It is very important to be efficient during Act 2.  Make every scene count; if a scene does not advance the plot or develop a theme, then cut it or combine it with one that does.  Many times people complain that a movie has a strong start and finish, but drags in the middle.  This is due to the writer losing focus on what the story is.  Use scenes like building blocks.  You’re moving from the last turning point to the next one, so everything in between needs to propel the story toward it.

Turning Point (Act 2B or Act 3)

About an hour into the film, or around page 60 in the screenplay, the story spins in a different direction with some unexpected event.  For the next half hour, we’re still in the middle of the story, but the characters are dealing with developments vastly different than what transpired in the first half of the story.  The difference between a 90-minute movie and a 2-hour (or longer) film is that with the shorter length still has a turning point, but the ramification of it are dealt with in a much shorter time period.  Often, this section is only 10-20 minutes long before moving into the conclusion.  Longer movies will obviously take advantage of the time to build up to the final act.

At the hour point in Jaws, panic takes hold on the Amity Island beach after two kids pull a prank, but then the real shark attacks, endangering the sons of both Brody and Mayor Vaughn.  This prompts the mayor to hire Quint, thereby setting into motion the triumvirate of Brody, Hooper, and Quint that will continue until the end of the film.  This new dynamic brings in a new conflict, that of old salt sea captain Quint going against college-educated scientist Hooper.  This rivalry is one of the more entertaining aspects of the movie and develops the theme of old fashioned techniques vs. modern technology.  They go out on the water in Quint’s boat the Orca, where Brody finally sees the monster he’s up against.  They don’t truly understand the magnitude of the threat against them until the shark attacks the boat during an evening bonding session.  This segment wraps up at an hour and thirty-six minutes, running slightly long according to tradition, but it still works as an act break.  By this point, there is another turning point that leads toward the inevitable conclusion–in this case, the turning point is that attack.  The three men now have their own lives in peril, as the ship has been damaged, they are dealing with an unpredictable enemy, and human failings may be their undoing.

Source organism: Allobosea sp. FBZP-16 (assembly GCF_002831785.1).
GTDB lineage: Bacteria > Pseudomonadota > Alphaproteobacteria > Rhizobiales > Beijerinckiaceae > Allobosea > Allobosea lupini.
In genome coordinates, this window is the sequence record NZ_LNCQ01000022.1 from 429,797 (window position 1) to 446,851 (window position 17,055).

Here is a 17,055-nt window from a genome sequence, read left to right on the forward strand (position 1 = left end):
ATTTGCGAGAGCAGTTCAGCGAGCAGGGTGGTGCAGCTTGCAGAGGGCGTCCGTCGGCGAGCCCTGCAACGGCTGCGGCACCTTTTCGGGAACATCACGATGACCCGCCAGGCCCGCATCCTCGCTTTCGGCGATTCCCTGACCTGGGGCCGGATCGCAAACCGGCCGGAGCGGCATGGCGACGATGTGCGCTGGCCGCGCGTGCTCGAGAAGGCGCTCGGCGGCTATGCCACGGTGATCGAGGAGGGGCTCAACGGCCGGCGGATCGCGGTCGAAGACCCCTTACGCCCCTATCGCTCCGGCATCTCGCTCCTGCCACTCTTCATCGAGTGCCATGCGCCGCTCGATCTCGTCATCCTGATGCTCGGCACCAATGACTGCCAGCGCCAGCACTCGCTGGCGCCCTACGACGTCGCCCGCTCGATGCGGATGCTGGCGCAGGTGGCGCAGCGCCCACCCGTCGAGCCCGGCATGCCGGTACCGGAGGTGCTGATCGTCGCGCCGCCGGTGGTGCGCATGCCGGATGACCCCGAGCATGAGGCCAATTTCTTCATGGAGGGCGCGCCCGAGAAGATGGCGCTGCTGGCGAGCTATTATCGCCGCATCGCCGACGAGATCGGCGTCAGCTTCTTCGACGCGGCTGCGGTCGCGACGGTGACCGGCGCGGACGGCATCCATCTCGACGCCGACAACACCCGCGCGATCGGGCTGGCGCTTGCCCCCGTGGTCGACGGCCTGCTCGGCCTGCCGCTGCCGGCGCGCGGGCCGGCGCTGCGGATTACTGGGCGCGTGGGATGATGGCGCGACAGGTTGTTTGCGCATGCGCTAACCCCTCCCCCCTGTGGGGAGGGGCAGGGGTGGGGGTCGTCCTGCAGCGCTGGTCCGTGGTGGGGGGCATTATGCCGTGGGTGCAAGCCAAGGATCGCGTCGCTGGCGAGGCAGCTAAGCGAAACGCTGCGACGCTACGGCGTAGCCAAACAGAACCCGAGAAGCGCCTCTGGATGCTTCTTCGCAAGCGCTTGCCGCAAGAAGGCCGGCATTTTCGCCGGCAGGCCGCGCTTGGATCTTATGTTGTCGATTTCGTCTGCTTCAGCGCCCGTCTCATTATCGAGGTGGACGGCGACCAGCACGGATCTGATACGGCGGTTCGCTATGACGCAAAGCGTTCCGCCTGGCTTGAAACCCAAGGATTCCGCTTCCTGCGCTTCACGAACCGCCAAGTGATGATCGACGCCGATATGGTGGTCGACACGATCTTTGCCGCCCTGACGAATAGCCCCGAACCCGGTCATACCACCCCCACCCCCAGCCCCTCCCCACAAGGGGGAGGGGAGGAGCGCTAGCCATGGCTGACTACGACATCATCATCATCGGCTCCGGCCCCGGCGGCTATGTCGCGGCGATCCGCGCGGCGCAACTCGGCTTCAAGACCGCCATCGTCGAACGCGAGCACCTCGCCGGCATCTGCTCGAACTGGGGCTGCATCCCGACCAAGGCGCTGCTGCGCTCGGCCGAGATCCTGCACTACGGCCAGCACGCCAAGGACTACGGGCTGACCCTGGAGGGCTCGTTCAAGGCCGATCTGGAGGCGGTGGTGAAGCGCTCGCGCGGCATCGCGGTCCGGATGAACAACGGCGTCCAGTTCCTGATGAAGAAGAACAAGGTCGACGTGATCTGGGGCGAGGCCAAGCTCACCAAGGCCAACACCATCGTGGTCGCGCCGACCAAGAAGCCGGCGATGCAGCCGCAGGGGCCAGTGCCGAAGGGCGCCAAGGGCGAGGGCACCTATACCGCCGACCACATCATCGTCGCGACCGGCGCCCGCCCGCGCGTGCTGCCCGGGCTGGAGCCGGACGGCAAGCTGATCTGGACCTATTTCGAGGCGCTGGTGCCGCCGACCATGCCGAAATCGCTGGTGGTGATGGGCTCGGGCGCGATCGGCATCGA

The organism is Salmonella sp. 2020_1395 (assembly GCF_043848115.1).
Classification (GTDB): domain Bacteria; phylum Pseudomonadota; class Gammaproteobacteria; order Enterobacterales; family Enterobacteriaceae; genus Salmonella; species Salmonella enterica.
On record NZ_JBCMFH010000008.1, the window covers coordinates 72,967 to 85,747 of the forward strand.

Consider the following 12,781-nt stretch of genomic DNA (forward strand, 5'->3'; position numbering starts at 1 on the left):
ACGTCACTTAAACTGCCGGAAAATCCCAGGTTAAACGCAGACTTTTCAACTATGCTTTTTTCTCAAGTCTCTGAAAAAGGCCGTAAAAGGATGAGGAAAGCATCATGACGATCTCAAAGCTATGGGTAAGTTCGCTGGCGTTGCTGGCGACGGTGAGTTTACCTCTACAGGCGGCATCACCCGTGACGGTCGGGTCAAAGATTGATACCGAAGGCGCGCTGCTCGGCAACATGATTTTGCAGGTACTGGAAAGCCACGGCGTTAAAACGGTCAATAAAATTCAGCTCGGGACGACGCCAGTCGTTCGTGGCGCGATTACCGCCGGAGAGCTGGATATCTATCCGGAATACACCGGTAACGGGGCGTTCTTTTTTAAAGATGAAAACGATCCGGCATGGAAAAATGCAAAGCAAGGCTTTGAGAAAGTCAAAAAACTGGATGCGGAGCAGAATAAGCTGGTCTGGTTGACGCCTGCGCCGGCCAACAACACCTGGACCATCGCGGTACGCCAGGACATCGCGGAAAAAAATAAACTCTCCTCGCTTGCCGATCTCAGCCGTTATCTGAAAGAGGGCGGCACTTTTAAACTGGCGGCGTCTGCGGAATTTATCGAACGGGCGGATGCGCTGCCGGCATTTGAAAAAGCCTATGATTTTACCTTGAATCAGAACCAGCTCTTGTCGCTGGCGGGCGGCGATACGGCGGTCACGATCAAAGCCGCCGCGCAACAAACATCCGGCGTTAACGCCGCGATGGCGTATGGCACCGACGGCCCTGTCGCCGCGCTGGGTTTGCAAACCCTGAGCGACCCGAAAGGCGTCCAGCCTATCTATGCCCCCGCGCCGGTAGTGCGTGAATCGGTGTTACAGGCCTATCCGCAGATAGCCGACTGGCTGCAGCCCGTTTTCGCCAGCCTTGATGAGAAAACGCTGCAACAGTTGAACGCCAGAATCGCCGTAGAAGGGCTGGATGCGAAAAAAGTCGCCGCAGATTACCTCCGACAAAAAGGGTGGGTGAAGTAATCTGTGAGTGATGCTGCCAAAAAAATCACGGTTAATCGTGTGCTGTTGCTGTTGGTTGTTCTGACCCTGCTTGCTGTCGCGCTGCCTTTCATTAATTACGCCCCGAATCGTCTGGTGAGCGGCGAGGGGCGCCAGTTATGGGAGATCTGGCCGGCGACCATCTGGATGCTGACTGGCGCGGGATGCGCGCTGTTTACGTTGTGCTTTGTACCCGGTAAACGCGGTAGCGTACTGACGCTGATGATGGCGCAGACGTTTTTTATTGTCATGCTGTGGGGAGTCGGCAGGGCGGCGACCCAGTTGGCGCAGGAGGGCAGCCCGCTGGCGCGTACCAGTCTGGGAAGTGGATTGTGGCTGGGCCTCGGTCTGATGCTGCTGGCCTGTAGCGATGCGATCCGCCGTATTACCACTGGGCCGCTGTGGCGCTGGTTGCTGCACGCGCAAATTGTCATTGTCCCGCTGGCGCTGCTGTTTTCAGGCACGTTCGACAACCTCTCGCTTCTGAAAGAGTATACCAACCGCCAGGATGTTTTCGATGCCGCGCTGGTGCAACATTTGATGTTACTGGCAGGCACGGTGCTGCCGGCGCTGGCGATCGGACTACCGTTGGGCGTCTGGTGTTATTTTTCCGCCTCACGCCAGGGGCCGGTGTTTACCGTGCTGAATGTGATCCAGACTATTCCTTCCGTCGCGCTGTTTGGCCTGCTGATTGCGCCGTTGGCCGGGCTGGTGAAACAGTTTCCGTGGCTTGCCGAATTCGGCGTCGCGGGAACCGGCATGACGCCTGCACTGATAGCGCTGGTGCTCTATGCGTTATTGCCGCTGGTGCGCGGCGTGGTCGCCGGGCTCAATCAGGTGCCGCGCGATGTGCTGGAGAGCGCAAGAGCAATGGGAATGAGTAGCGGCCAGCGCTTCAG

The Final Act

What is typically known as Act 3, unless you prescribe to the theory that each act is approximately a half hour long and thereby enabling more acts than the traditional three, is your story’s finale.  This encompasses the climax and falling action, which is where everything is resolved in a thrilling manner, followed by any other loose ends being wrapped up before the credits roll.

In Jaws, this is primarily the depiction of the final showdown between men and shark.  However, it also illustrates the conclusion of individual story arcs: Brody overcomes his hydrophobia through the showdown with his nemesis; Hooper proves his masculinity by submerging himself in a shark case to go face-to-face with the big fish; and Quint puts aside his pride and hubris to allow new ideas on how to catch the shark, though allowing his obsession to finally best him.  There’s not much of a falling action–after the shark is destroyed in a spectacular and edge-of-the-seat manner, we are treated to a mostly silent reunion of the survivors and their swim back to shore.  Some stories need a lot of resolution, so after the climax the film may go on for another ten to fifteen minutes depending what is required for the audience to leave the theater satisfied.  When nothing more needs to said, then that is time to end the film.

One mistake that often happens is to continue the story far longer than what is necessary, which results in the audience growing impatient and irritated at the movie.  Don’t be afraid to write “The End” when the time comes.  Conclude with a strong emotion, whether it’s a joke, a shock, a tender moment, or one of sadness.  The ending of any story is the last impression you have to make with the audience, so make it a good one.

copyright © 2012 Jamie Helton


One comment on “Structure: The Framework of a Screenplay

  1. […] Structure: The Framework of a Screenplay (FilmVerse) […]